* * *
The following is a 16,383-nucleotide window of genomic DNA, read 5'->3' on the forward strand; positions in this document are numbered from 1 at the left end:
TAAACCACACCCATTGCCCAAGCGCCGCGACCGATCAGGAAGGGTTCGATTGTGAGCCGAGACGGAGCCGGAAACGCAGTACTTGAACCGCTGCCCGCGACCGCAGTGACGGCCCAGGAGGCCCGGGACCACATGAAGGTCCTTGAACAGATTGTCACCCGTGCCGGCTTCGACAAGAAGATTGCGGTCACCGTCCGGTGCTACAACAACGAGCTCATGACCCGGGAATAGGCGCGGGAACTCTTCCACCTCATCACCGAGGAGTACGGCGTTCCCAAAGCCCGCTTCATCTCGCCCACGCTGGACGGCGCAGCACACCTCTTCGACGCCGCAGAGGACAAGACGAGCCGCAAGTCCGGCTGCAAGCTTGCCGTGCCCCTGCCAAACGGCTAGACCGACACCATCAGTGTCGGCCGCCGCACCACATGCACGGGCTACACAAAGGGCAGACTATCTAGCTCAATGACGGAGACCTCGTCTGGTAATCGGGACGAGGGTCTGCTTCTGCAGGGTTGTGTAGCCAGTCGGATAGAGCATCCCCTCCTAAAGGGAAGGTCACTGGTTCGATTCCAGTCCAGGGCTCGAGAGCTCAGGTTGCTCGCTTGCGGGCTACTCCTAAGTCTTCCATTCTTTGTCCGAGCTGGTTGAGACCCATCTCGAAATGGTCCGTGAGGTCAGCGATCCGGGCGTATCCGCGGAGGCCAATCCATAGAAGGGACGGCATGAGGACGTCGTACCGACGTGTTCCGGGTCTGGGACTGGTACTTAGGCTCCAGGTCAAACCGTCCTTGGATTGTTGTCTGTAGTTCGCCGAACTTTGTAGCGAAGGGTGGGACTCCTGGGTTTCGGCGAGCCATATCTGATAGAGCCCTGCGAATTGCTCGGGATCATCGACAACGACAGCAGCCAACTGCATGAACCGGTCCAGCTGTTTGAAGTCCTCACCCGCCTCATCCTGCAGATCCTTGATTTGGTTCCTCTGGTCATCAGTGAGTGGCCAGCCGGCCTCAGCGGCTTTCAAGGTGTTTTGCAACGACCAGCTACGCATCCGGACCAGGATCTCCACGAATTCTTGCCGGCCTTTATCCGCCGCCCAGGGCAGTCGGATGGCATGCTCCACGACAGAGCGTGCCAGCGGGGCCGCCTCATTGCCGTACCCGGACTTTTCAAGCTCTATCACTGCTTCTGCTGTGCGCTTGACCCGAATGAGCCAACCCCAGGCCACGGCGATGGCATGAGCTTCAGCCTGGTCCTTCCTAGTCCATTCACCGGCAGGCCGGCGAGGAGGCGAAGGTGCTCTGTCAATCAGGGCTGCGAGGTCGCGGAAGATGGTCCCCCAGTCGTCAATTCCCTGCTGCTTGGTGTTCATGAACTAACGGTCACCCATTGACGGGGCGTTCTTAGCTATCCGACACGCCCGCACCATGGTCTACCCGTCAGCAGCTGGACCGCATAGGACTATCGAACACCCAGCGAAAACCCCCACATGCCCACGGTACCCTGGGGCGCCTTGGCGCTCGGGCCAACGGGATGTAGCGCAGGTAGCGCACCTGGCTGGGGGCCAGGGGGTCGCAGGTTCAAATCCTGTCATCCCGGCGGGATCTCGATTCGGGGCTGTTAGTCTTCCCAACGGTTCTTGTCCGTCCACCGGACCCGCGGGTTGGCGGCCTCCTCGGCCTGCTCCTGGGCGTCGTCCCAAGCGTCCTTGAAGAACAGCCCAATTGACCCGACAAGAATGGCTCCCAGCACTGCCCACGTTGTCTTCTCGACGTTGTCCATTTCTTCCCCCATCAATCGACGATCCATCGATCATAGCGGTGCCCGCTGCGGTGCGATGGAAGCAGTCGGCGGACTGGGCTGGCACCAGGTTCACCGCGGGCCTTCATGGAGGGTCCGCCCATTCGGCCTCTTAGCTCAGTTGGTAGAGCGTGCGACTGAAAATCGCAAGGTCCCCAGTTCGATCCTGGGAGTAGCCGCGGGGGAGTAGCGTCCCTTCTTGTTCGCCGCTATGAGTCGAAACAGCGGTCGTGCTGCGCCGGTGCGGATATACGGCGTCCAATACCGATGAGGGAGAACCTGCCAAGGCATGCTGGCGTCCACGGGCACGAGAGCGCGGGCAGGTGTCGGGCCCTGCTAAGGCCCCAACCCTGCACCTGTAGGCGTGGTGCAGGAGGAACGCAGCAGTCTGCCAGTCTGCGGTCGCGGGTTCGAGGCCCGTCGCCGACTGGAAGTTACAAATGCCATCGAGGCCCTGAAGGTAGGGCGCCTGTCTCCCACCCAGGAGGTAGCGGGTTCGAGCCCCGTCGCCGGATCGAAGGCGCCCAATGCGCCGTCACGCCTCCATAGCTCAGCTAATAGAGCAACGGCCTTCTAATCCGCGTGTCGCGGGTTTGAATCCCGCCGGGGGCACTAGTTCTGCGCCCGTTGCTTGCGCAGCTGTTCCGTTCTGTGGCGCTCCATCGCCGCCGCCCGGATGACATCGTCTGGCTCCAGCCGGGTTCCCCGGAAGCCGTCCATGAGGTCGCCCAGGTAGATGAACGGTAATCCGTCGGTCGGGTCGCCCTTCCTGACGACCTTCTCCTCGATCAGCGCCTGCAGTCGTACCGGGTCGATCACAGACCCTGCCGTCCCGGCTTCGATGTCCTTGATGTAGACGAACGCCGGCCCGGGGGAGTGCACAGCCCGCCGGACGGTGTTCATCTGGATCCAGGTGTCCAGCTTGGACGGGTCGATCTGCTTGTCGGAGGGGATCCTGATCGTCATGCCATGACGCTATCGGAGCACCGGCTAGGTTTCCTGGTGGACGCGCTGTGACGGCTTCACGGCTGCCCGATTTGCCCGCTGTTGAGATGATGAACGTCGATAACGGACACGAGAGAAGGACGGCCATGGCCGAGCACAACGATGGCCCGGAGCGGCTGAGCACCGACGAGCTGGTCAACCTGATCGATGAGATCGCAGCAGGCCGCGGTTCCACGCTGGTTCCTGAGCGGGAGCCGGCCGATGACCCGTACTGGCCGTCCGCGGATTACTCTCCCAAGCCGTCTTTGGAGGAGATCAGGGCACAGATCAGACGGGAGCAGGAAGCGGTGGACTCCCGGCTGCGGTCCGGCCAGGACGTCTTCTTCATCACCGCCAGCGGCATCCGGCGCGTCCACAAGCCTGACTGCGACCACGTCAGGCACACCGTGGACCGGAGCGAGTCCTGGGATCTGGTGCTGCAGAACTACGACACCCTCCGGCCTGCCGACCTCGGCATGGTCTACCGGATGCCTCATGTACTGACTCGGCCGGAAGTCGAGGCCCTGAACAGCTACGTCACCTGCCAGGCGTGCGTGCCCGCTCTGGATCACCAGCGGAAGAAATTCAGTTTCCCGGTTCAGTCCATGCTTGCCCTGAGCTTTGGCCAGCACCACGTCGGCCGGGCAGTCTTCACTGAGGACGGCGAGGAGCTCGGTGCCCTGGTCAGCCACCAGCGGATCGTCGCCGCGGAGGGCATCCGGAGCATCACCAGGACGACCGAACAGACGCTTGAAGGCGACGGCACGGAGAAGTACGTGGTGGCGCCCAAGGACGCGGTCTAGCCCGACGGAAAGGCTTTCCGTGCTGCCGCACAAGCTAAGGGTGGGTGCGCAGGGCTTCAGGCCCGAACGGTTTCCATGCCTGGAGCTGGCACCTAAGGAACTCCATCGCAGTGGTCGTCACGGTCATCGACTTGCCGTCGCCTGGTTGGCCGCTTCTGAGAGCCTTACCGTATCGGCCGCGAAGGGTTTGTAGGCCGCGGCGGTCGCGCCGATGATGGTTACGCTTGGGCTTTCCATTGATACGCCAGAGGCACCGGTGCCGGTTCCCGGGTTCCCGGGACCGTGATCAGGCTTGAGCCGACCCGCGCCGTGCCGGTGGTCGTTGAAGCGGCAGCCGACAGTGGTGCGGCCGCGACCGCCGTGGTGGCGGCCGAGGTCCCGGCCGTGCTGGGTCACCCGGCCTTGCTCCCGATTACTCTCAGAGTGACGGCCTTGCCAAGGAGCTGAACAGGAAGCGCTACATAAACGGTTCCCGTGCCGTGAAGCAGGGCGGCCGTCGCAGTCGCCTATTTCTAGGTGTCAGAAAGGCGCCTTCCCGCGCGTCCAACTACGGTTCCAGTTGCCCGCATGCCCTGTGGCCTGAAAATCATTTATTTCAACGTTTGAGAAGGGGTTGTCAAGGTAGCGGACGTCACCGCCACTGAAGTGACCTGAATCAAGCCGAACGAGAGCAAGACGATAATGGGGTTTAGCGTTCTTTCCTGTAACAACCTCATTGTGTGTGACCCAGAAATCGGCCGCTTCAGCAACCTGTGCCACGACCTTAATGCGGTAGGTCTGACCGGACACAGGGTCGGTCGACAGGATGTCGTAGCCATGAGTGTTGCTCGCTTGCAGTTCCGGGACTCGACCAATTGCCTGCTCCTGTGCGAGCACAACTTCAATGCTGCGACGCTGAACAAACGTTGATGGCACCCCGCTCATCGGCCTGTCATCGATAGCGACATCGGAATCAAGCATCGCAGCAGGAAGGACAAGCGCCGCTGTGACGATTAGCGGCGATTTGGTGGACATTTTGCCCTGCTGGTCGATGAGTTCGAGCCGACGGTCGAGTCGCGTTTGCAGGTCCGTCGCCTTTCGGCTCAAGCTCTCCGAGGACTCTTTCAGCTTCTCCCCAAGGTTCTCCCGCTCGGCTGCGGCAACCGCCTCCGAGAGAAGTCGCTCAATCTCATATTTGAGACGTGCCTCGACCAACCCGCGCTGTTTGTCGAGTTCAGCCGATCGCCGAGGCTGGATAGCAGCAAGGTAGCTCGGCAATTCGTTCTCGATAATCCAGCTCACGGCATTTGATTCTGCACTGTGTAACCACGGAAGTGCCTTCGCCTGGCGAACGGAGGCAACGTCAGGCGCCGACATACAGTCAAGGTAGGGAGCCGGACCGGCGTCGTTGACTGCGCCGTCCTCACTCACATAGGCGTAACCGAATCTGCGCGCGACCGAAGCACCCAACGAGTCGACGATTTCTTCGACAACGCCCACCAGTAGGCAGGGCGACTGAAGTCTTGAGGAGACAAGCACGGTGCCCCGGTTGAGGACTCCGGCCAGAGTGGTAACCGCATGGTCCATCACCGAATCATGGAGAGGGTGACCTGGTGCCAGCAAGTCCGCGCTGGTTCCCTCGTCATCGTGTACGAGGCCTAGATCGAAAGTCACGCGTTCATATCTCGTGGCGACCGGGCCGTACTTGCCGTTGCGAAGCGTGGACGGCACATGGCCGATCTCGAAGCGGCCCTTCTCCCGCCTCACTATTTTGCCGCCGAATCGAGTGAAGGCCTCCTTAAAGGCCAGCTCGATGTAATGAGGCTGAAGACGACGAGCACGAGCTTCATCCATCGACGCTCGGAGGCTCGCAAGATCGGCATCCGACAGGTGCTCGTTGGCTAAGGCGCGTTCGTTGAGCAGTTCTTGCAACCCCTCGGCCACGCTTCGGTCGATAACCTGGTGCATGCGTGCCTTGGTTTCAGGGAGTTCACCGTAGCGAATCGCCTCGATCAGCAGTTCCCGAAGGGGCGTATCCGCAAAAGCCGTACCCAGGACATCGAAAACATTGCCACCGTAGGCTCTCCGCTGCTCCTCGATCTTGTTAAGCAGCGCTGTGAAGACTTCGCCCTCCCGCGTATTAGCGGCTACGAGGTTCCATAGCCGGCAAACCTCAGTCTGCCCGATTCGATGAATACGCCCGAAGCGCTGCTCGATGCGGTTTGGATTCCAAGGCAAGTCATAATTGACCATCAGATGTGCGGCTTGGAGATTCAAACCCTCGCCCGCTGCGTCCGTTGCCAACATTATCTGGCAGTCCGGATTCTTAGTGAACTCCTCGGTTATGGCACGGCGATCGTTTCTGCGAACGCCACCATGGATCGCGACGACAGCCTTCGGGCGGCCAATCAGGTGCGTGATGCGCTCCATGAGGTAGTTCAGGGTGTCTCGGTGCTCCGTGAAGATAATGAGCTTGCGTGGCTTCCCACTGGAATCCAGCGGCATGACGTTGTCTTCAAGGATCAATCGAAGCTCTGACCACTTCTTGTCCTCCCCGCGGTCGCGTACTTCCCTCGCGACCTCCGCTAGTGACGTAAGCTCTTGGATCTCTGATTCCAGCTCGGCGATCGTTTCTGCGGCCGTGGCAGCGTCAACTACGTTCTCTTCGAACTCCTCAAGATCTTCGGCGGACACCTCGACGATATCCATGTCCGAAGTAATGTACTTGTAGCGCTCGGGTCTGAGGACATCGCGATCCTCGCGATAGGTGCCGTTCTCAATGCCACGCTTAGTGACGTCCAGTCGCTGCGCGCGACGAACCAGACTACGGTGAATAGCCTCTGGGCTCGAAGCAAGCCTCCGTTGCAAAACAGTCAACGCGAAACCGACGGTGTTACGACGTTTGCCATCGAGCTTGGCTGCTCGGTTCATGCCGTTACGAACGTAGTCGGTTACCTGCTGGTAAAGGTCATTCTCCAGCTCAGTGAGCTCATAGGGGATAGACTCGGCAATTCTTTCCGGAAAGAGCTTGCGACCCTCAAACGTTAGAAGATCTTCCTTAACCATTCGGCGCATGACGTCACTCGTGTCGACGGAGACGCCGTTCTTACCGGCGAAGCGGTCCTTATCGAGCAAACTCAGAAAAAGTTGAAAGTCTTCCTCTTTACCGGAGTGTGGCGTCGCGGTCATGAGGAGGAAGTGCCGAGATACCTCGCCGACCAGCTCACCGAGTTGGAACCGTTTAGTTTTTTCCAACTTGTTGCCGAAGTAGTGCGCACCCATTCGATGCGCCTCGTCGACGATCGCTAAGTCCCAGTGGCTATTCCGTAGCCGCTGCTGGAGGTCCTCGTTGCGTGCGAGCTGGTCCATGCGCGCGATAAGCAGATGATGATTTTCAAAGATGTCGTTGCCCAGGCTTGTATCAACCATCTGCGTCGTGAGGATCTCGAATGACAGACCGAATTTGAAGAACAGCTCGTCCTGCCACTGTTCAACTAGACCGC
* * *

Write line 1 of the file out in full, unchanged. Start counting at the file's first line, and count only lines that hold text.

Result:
The following is a 16,383-nucleotide window of genomic DNA, read 5'->3' on the forward strand; positions in this document are numbered from 1 at the left end: